On March 23, we provided an overview of the steps being taken by the U.S. Patent and Trademark Office (USPTO) and select other patent offices to mitigate the impact of the pandemic on patent and trademark applicants.
It’s been less than a week, but it likely comes as no surprise that several offices, including the USPTO, have seen additional developments.
U.S. Patent and Trademark Office update
As we noted last week, there are no indications that USPTO operations have been adversely affected by COVID-19, although it’s certainly possible that we may start to see delays at some point as this situation continues.
The steps implemented earlier in March are still in place, including the USPTO being closed to the public, the requirement that all meetings be conducted remotely, the waiver of fees when filing a petition to revive an application unintentionally abandoned due to the pandemic, and the waiver of original signature requirements.
In addition, Congress has now taken steps to make it possible to extend deadlines. Last week, we noted the USPTO’s statement that it is unable to extend deadlines set by statute, and we theorized that Director Iancu may have been drawing attention to the fact that Congress would have to step in.
Congress received the message. In the Coronavirus Aid, Relief, and Economic Security (CARES) Act passed on March 25, Congress granted Director Iancu temporary authority to “toll, waive, adjust, or modify, any timing deadline” set by statute to mitigate the effects of the pandemic on patent/trademark applicants and owners.
There has been no official reaction from the USPTO or Director Iancu to date. But this step frees up the USPTO to postpone deadlines in a fashion similar to the postponements already implemented by several other patent offices around the world.
While we’ve seen no hints as to how the USPTO might proceed, it seems reasonable to assume that Director Iancu will likely extend at least some types of deadlines at some point if this pandemic continues to keep a large chunk of the country shuttered.
Other patent offices
The following deadline extensions were discussed last week:
- European Patent Office (EPO) - extended deadlines to April 17
- Canadian Intellectual Property Office - exended deadlines to April 1
- European Union Intellectual Property Office - extended deadlines to May 1
Since that time, other patent offices have also taken steps:
- German Patent and Trademark Office - extended all deadlines to May 4, 2020 (but noted that it is not authorized to extend deadlines established by law)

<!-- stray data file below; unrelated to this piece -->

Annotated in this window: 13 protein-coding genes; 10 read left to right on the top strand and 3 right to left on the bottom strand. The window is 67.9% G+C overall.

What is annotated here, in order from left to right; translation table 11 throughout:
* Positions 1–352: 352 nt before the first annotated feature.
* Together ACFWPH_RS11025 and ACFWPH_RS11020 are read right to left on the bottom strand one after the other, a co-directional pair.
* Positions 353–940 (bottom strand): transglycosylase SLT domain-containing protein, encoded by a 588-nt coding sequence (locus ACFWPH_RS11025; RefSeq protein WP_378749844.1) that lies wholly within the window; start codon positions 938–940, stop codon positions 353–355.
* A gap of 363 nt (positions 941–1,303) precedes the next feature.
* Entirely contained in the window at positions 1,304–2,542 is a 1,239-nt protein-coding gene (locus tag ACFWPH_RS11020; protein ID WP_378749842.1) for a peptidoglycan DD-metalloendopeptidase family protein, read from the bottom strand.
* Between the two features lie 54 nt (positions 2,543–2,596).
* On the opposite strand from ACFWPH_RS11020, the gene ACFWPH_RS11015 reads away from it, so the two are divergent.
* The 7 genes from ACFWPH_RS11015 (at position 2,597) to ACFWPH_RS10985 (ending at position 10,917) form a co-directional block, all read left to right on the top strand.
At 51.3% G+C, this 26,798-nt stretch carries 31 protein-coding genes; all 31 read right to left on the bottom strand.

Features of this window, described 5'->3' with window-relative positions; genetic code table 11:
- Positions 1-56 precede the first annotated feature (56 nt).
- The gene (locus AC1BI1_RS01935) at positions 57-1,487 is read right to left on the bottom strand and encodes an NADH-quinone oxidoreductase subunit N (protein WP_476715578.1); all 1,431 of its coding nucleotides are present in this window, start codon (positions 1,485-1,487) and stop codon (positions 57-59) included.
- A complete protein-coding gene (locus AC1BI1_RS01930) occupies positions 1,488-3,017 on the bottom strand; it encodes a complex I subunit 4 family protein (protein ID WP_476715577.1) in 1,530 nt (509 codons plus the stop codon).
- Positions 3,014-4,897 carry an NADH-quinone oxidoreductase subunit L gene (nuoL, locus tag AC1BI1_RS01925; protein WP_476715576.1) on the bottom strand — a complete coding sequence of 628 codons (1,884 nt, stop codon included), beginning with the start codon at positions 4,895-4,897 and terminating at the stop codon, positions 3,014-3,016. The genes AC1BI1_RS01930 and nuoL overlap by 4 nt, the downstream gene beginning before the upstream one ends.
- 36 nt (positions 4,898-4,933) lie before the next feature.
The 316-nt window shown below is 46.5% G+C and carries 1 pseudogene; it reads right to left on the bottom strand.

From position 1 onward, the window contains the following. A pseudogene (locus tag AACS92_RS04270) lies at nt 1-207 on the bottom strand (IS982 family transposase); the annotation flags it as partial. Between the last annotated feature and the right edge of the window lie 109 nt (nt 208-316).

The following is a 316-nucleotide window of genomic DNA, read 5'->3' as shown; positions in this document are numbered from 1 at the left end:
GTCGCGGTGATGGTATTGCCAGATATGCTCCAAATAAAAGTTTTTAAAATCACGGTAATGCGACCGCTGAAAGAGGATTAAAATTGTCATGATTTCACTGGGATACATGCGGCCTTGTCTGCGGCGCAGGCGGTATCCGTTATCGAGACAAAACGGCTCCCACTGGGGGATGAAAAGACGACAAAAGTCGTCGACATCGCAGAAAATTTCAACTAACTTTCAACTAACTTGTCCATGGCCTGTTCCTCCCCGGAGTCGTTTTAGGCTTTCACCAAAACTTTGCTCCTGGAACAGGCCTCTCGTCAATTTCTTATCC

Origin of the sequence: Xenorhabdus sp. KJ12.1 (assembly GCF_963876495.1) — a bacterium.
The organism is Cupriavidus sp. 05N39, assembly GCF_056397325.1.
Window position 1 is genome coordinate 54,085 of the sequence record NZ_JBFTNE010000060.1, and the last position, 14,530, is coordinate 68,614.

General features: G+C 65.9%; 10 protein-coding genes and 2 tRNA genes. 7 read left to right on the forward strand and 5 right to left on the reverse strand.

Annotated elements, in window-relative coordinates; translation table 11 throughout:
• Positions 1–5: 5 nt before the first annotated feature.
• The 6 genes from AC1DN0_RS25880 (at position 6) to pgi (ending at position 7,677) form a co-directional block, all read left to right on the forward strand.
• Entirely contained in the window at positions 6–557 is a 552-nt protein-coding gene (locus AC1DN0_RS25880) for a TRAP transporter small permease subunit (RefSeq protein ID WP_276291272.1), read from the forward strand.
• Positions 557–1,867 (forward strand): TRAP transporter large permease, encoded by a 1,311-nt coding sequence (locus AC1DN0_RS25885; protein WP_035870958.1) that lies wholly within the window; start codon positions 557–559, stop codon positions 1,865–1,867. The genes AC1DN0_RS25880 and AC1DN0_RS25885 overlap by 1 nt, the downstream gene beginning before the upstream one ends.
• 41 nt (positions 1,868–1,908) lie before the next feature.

- United Kingdom Intellectual Property Office - announced that it will consider requests for extensions on a case-by-case basis
The EPO has also reminded its applicants/owners of the availability of an “exceptional occurrence” rule. It allows for an extension of a deadline when the applicant/owner can establish that, during any of the 10 days preceding the due date, it was impossible to meet the deadline due to the exceptional occurrence, as long as the applicant/owner submits the filing within five days of the exceptional occurrence ending. The EPO also identified specific areas to which the rule would currently apply, including China, Iran, South Korea, Italy, and certain additional areas in Europe.
Patent offices in smaller markets have taken similar steps with respect to deadline extensions and/or case-by-case consideration of extension requests. Further details are available upon request.
Continue to watch for additional guidance from the patent offices
The above steps are intended to assist any applicant/owner impacted by the current crisis, and the various patent offices are likely to continue to provide additional mitigation (including additional extensions and other steps). Specifically, the USPTO’s new authority to extend deadlines merits specific attention in the coming days and weeks.
Applicants/Owners should work toward original deadlines if possible
Despite deadline extensions, Davis Brown believes that IP applicants/owners should meet their original deadlines if possible. For example, an applicant should still submit any filings involving a claim of priority to a previous application, because such deadlines are established by treaties and are unlikely to fall under any of these deadline extensions.
If you have specific questions about the impact of COVID-19 on the ongoing prosecution of your patent and/or trademark portfolios or if you believe you may have missed a deadline, you should contact your attorney. There may be remedies available to you, but they should be pursued as soon as possible. We will continue to monitor the situation at the USPTO and the various other patent offices and provide appropriate updates as necessary.
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